The death of a man after he was attacked by a neo-Nazi continues to dominate the news agenda on Tuesday. Helsingin Sanomat carries three pages of updates on the police reaction, the general atmosphere and the background of the Finnish Resistance Movement (FRM), the neo-Nazi organisation whose member attacked the victim.
The stories include news that Finland's senior police officers would gladly ban the organisation, some details on the investigation, and a comment piece excoriating the inaction and bland statements from Finland's political leaders.
Online HS has more, offering up some background on the links between Finns Party MP Olli Immonen and the suspect. Immonen was pictured with many neo-Nazis including the suspect in last week's death at a memorial service for Eugen Schauman, a Nationalist who assassinated the Russian Tsar's highest official in Finland in 1905.
An FRM leader also made a speech at that event, although Immonen did defend himself by claiming the memorial was open to anyone who wanted to turn up. Immonen also attended a march with FRM members on Independence Day 2014.
HS points out that another Finns Party MP, Juho Eerola, cast doubt on FRM culpability for an attack on an antifascist book reading in Jyväskylä in 2013. Eerola said that it may have been staged by the book authors (one of whom is Li Andersson, currently chair of the Left Alliance) as a publicity stunt. Eerola also defended his former assistant Ulla Pyysalo when it emerged that she had sought membership of FRM.
HS also named the suspect in the current involuntary manslaughter case, stating that it did so on journalistic grounds as he has long been a public figure and a leading figure in the political movement, and that he has a very long criminal record of political violence.
Yle has decided not to name him, in line with normal procedure in reporting on criminal cases.
Generational shift in Russia policy
The recent FIIA report on Russia caused something of a storm in Finnish political circles. The report said that Russia is now a greater threat to Finland, is becoming more active abroad, and has engaged in so-called hybrid warfare which blends conventional military conflict, unconventional battles and cyber warfare.
This is relatively uncontroversial in much of the world, as Russia's actions in Ukraine and elsewhere have seemed to follow this pattern. In Finland, however, there was uproar in some quarters at such plain speaking. First veteran Centre Party MP and member of the parliamentary Foreign Affairs Committee Sirkka-Liisa Anttila broke cover.
She said that Finland's security is based on 'direct and good bilateral relations with Russia', questioning the FIIA report's assertion that bilateral contacts without an EU 'anchor' are a risk to Finland.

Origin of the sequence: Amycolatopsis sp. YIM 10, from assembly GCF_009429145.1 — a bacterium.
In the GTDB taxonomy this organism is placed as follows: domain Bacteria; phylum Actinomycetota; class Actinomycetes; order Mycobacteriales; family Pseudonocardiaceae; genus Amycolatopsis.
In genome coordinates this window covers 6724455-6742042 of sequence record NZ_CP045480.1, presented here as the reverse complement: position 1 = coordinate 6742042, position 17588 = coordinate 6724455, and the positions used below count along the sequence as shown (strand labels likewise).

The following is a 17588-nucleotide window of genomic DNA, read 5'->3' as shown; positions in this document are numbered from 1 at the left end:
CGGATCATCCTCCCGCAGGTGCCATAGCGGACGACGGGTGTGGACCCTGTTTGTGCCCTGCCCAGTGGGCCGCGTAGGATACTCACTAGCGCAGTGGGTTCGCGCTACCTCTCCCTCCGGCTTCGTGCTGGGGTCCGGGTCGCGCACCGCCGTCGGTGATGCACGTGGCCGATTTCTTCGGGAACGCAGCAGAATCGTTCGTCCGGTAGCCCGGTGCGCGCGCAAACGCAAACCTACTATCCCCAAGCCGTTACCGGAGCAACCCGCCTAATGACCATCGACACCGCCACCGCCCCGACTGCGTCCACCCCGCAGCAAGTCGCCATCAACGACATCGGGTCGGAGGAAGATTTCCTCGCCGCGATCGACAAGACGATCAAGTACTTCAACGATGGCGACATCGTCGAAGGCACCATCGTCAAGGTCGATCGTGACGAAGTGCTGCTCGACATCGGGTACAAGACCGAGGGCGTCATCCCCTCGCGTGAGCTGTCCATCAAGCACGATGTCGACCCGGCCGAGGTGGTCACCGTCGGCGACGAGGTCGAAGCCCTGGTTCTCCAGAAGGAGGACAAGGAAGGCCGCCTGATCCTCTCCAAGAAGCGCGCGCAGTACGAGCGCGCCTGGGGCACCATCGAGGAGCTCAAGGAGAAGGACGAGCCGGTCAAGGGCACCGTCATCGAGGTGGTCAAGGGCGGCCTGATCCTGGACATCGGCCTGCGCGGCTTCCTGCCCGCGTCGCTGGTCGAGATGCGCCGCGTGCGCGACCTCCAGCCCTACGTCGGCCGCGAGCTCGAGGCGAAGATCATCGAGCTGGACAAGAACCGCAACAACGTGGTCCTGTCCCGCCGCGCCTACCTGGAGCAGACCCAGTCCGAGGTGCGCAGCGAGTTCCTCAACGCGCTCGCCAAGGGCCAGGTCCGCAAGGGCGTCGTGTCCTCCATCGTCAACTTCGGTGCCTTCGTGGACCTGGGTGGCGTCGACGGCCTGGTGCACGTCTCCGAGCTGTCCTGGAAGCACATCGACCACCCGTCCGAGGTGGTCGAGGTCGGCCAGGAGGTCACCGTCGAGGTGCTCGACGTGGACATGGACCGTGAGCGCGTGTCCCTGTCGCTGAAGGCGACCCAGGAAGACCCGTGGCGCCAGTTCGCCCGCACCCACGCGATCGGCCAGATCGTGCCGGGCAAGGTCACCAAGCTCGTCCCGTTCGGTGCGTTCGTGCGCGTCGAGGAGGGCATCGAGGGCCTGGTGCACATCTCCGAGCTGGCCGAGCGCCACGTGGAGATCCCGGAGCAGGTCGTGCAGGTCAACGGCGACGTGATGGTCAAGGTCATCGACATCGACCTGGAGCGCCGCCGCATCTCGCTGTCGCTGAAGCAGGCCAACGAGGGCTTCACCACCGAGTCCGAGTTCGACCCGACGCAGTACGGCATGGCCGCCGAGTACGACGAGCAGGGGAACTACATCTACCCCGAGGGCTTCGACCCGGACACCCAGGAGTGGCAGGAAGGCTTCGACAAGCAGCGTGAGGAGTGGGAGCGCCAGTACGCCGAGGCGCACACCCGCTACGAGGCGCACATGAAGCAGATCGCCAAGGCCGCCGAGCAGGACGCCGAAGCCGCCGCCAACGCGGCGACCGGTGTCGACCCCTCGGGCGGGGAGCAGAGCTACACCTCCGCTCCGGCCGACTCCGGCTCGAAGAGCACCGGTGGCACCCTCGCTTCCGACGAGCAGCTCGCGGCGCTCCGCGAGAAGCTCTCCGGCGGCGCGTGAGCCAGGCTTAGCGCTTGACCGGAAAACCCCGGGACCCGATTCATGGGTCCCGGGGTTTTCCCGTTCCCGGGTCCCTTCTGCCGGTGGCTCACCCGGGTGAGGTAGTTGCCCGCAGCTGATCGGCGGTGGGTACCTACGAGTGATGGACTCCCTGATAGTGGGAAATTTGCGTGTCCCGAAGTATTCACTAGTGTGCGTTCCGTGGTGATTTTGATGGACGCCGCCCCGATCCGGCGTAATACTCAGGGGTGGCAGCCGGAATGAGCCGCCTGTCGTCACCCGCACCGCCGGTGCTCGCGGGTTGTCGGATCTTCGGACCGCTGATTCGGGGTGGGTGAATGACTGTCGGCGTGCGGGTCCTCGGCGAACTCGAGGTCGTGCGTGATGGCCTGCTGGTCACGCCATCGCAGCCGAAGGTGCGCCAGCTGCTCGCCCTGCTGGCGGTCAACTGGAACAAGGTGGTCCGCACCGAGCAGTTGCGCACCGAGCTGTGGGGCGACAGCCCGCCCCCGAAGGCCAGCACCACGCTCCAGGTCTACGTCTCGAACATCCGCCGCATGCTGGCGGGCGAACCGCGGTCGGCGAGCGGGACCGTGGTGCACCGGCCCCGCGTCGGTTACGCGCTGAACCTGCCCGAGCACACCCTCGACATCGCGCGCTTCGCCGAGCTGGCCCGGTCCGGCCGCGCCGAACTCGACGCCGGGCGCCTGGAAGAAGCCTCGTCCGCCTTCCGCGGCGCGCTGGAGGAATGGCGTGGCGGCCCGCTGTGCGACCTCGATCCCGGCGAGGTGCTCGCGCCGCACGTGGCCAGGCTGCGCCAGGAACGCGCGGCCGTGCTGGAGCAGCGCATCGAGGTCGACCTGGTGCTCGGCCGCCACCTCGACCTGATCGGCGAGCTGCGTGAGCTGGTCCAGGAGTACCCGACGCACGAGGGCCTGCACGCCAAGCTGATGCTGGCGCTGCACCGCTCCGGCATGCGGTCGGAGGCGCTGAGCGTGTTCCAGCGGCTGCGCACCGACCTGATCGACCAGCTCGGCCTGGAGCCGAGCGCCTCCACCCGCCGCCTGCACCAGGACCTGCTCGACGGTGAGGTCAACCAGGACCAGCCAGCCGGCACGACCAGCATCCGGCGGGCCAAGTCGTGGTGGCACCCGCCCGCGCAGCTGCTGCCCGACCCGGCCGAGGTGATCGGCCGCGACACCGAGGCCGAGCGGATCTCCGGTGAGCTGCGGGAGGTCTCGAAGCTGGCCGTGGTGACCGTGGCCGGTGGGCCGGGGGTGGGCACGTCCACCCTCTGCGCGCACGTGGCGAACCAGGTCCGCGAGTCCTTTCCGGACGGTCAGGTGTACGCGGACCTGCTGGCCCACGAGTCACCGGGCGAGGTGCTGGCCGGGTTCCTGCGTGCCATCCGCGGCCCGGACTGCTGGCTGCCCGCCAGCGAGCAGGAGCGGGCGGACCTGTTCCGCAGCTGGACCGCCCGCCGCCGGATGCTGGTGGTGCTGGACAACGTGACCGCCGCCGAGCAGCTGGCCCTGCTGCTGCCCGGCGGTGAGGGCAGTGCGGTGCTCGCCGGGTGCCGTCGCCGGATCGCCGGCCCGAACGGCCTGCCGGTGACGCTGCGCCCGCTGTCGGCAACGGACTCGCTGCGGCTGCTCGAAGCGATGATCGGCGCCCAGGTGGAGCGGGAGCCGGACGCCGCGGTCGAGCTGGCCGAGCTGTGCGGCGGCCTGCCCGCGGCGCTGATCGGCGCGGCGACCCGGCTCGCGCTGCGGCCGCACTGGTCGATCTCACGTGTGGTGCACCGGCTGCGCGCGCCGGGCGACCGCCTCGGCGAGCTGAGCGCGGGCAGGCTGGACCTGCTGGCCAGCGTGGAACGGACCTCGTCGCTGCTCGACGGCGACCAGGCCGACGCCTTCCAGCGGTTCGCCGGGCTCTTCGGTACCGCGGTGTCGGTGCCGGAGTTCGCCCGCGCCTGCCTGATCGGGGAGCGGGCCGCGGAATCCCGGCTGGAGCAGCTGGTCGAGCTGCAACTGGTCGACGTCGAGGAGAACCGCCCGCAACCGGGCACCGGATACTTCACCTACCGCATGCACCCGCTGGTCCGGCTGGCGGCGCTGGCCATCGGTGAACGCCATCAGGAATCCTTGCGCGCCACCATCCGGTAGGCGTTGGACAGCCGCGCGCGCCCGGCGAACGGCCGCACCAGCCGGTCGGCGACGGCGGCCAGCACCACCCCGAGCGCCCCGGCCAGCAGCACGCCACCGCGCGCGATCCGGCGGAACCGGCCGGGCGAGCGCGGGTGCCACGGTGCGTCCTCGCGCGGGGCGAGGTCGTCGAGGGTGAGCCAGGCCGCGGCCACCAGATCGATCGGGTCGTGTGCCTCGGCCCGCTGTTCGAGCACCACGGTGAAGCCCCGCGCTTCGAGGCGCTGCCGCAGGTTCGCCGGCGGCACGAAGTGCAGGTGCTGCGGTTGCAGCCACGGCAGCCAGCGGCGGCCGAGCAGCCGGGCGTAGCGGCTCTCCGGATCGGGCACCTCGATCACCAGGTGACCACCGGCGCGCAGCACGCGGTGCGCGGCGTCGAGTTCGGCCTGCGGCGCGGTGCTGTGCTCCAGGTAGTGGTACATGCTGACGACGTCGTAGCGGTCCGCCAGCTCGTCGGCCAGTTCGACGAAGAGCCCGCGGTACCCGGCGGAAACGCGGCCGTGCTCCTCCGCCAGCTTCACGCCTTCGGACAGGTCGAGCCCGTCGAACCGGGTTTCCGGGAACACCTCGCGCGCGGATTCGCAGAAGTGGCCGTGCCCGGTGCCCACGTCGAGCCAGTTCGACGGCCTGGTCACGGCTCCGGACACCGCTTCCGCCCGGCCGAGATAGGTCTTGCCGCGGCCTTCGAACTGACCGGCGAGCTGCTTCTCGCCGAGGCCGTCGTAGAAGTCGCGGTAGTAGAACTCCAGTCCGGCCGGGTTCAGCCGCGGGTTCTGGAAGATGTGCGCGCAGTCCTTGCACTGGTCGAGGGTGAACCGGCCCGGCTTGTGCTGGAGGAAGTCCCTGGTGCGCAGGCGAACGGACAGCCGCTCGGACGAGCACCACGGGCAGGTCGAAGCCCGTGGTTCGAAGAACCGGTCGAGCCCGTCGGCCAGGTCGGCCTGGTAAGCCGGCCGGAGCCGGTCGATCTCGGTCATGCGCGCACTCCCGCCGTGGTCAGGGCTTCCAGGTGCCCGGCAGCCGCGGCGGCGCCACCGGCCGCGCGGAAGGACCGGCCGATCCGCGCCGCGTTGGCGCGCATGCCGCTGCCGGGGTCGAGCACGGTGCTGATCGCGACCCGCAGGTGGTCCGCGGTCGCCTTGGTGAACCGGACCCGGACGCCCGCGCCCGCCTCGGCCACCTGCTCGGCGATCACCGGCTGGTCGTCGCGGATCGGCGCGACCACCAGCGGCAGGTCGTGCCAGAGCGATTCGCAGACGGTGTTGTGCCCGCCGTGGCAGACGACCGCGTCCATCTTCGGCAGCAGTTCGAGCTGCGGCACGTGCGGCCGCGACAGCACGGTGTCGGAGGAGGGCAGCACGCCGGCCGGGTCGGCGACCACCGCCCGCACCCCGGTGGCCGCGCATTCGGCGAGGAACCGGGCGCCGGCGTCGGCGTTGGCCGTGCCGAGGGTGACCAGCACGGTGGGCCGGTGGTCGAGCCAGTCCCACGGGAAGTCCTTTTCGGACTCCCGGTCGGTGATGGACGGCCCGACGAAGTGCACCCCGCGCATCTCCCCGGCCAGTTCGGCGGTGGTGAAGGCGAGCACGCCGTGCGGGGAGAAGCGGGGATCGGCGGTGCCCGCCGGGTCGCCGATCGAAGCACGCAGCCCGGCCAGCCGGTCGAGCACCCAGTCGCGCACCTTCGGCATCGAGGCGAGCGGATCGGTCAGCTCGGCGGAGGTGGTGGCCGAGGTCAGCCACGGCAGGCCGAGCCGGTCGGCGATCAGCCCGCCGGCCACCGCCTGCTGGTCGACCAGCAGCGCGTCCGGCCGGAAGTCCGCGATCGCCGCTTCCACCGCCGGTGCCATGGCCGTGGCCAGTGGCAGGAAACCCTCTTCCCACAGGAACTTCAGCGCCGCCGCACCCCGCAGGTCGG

Ilta-Sanomat today carries a report on a new book by Juhani Suomi, a professor who served in the 1970s as the senior official in charge of relations with Russia. He's not happy with the current approach, saying that Finland is prioritising EU interests above its own.
It's part of what Helsingin Sanomat described over the weekend as a conflict between the 'CSCE generation' and the 'EU generation' of Finnish policy-makers—and something you might see at the Lenin Museum in Tampere.
The report, you see, was written by thirty- and forty-somethings, who came of age in the European Union and the online world of today. Many Finns cling to the idea that Finland navigated the Cold War through diplomatic cunning, argues the author, and ignore the reality that the country was just a pawn in the games played by great powers.
Team Finland under fire
Business daily Kauppalehti leads with an investigation of Team Finland, the rebranded export promotion initiative launched by the Foreign and Trade ministries in 2012. It was supposed to help small and medium enterprises find new markets abroad by switching the focus of a hefty workforce to promote Finnish commerce all over the world.
There were some problems in practice. KL found it difficult to ascertain exactly how many staff work on Team Finland, for instance, as they are spread across 16 agencies and some of them calculate the time spent on Team Finland differently to others. They came up with a figure of 8,487, anyway.
Then there is the practice. Finnish exports are still down, according to figures from the Customs board, so in the big picture the project hasn't really worked. But the co-operation of civil servants on a commercial project also brings its own challenges. One expert who has worked with Team Finland told KL anonymously that there was a certain bureaucratic rigidity in the organisation.
"I was told that it doesn't matter what businesses need, we have this agreed process," said the expert. "At that point I decided to get a new job. I want to do significant work, not just run a process."